Tom’s Tip: Eliminate cockiness in the grip

by Dan M | Posted on Friday, November 8th, 2019

 

TOM WARD
TOMPWARD@SBCGLOBAL.NET

This week’s tip deals with the kind of “cocky” that can ruin your
swing and deliver a devastating blow to scores and ego.
The cocky I’m talking about starts with the hands and wrists, not
the lips. You’ll need to pay special attention to this particular area
of the swing because it’s the heartbeat of your golf game. The hands
are the only contact with the golf club as this is the central nerve
center.

To elaborate more on this important issue reference the two photos
showcasing the same hands as they make their way to the top of the
backswing. The photo on the bottom is the incorrect way to swing the
golf club. Compared to the photo on the top you can easily see a big
difference in the manner of how the golfer’s hands are working.

First, in the picture on the bottom you can see how the hands
have begun to separate from the palm of the golfer’s left hand. That
gap can widen as the golfer takes the club back to the top of the
backswing, resulting in a loss of control over the club’s shaft.
Commonly, you’ll see a lot of golfers over-swinging or “crossing the
line” at the top of their backswing with that action.
“Casting”, or throwing the club head first, usually occurs when making
a downward move back in the impact area, and the ball could go all
over the place. If the seams of your grip start coming apart, so will
hopes of hitting good quality shots.

There are a few measures you can take to counteract this critical
error. Some people wedge a coin between the palm and grip. The idea is
to make a swing without letting the coin fall out at any point. This
can work, but it feels awkward and uncomfortable and people usually
lose interest after a few swings.

There’s the concept of keeping the palms pressed together like
when saying a prayer. It works on the same principle as the coin,
however you don’t have to deal with a physical object placed in
between the hands. Initially, it can feel forced and cumbersome, but
eventually you’ll forget about it after a few swings.

Another idea is to use a golf tee and wedge it in there like you
did with the coin. All of these well known band-aid solutions, or
quick fixes, have been around for quite awhile with mixed results. I
personally believe that the problem can be rectified by simplifing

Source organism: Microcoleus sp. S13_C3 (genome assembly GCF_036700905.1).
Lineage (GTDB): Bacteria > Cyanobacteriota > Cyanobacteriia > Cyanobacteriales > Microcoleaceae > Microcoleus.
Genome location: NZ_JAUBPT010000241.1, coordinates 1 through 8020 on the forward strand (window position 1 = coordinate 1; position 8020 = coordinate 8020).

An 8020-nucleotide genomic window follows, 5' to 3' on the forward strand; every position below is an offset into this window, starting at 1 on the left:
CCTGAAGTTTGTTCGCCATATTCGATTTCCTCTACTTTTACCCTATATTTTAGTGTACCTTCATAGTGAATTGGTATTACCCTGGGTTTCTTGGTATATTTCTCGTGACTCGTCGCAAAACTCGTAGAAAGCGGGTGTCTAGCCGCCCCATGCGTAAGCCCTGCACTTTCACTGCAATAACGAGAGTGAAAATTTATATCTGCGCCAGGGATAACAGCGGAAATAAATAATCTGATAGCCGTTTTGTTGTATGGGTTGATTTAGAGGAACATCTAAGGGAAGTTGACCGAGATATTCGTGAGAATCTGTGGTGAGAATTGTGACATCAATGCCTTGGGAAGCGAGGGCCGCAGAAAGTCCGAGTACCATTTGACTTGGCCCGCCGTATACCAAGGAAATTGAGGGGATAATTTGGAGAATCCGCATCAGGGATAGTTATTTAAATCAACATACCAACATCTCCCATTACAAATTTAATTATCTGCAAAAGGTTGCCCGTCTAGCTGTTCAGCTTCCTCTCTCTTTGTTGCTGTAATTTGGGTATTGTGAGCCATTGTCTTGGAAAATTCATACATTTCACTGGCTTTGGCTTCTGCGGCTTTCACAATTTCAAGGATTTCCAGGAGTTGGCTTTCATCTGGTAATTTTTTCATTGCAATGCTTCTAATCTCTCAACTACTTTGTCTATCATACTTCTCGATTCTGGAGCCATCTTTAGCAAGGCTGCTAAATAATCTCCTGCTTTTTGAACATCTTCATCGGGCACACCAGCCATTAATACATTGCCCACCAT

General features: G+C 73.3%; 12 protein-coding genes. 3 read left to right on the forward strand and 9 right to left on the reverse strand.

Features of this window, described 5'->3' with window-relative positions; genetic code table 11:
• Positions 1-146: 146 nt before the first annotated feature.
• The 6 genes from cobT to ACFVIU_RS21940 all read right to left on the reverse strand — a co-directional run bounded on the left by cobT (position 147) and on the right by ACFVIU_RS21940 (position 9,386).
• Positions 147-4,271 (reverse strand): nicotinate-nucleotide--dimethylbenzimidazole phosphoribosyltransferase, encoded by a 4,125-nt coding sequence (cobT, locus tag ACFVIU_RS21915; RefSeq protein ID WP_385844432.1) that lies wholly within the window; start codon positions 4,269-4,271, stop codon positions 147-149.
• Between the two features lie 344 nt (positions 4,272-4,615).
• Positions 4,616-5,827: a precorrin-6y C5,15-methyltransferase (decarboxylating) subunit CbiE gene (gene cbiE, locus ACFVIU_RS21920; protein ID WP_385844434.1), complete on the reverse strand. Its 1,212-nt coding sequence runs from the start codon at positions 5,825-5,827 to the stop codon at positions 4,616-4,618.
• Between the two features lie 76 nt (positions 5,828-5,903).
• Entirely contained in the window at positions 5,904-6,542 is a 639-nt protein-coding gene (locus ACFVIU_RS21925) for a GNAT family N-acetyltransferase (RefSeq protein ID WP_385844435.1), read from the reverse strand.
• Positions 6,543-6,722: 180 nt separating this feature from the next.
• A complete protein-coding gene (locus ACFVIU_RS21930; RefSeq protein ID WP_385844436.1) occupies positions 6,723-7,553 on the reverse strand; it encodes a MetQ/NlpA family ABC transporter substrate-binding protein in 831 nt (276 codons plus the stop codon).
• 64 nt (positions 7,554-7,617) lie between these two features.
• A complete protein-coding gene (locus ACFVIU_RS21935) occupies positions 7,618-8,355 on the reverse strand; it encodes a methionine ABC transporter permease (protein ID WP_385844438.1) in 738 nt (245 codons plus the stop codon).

your grip and going back to the basics. This is the best way to attack
the issue of separation in the grip by relying on good old solid
fundamentals. I’ll elaborate in greater details in future articles
about how to place the hands on the club properly.

As seen in the top photograph, which is the correct way to swing
the club head, there is symmetry to a good golf grip. The player has
total control of the club head throughout the entire swing. Your
wrists will hinge properly in the correct sequence without any
assistance by staying true to the time tested formula of keeping the
hands in check. What I mean by that statement is, if you allow your
arms to control your hands and wrists instead of vice versa, then golf
will be a fun activity. It’s really that simple!

Take a closer inspection of the golfers hands. The picture on the
top shows how well the golfer’s hands are connected to the grip, when
in comparison to the photo on the bottom where you can clearly see
there is a significant gap as the butt of the handle from his left
hand has separated from the club. I’ve marked that point with an X.
Once the hands have lost control of the grip your swing is out of
control and it’s tough to recover.

Also, look at the back of the golfer’s left hand in both
photographs. There is a tremendous difference in the two. The correct
grip on the top shows how the players left forearm and back of her
left hand have stayed uniform and connected as a one piece…a perfect
lever system that will automatically keep the club head on the correct
swing path.

Looking at the photo on the bottom (incorrect) you’ll see not only
a separation in the grip, but a cupping of the golfer’s left hand
sending the club shaft on a move upward, or steeper, swing path. When
the hands get too “cocky” a multitude of bad scenarios are going to be
played out on the golf course.

If there is a disease in the golf swing it starts in the hands.
The hands are the only physical contact you have with the club and
when we get nervous and tense we start applying a death grip. The
legendary golfer Sam Snead once said, “If a lot of people gripped a
knife and fork like they do a golf club, they’d starve to death.” I
have to echo Sam’s sentiments on that statement.

Remember, the whole purpose of the hands are to hold onto the club
and nothing more. Give this tip a try, I don’t want you to end up like
a golfer who told me the other day while playing he finally hit two
good balls……he stepped on a rake.

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